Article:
Should You Revisit Your Estate Plan?



August 14 , 2018 | Posted by Whitney Hurtt |

Should You Revisit Your Estate Plan?

The Tax Cuts and Jobs Act (TCJA) increased the exemption amount for the individual estate, gift, and generation-skipping transfer (GST) tax exemptions to almost $11.2 million (double this for married couples). To put it more simply, individuals can pass assets to heirs up to $11.2 million during their lifetime or at death without triggering any federal estate or gift tax. While the TCJA did increase the exemption, it did not alter the top federal estate and gift tax rate which remains at 40%.

While this is great news for many, the increase in the exemption is temporary and will revert back to approximately $5 million (subject to inflation adjustments) for gifts made and decedents dying after December 31, 2025. This increased exemption will eliminate or greatly reduce the potential estate tax liability for many individuals that would have been subject to estate tax under prior law.  Having said that, it does not eliminate the need for thoughtful, proactive and individualized estate and gift planning, as a tactic that works well for one individual may not be advisable for another individual.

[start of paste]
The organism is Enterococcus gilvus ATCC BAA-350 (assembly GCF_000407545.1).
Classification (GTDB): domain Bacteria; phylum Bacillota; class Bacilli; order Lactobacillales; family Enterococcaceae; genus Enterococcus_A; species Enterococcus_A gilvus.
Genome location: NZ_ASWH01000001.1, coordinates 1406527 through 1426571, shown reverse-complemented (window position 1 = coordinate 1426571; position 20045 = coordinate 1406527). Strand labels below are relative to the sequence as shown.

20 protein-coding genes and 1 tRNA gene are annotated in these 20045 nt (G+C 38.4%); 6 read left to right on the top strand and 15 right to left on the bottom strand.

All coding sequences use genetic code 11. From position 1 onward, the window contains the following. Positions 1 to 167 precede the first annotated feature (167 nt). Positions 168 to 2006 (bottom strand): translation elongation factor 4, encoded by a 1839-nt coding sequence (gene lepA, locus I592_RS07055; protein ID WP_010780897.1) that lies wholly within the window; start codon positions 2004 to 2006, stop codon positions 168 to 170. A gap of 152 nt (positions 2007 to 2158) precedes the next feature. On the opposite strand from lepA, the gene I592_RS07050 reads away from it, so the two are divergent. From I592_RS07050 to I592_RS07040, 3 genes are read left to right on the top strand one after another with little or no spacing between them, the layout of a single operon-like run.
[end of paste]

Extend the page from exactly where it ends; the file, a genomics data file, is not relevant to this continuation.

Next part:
As a result of the exemption increase, below are a few planning ideas to consider:

  • If your will or trust funds a Bypass/Credit Shelter Trust, the increase in the exemption amount provides reason to review and, perhaps, amend those documents.
  • Due to the temporary nature of the exemption increase and the risk of a reduction by future legislation before December 31, 2025, individuals contemplating significant gifts may consider acting quickly.
  • The increased exemption creates an opportunity to take advantage of the lower income tax rates of certain family members by making gifts of income-producing property.
  • Choosing to hold assets until death, rather than making gifts today, may be advantageous. When an appreciated asset is inherited, rather than received as a gift, the recipient’s basis is “stepped up” to the asset’s fair market value on the date of death. This reduces the capital gains tax to the recipient when they sell the appreciated asset.

It is important to be proactive about estate planning. At Cassady Schiller, we can work with you and your estate planning attorney to ensure your plan considers both current and future estate and income tax implications to accomplish your desired outcome. If you have any questions about how these new rules impact you, please contact us as we welcome the opportunity to discuss your unique situation.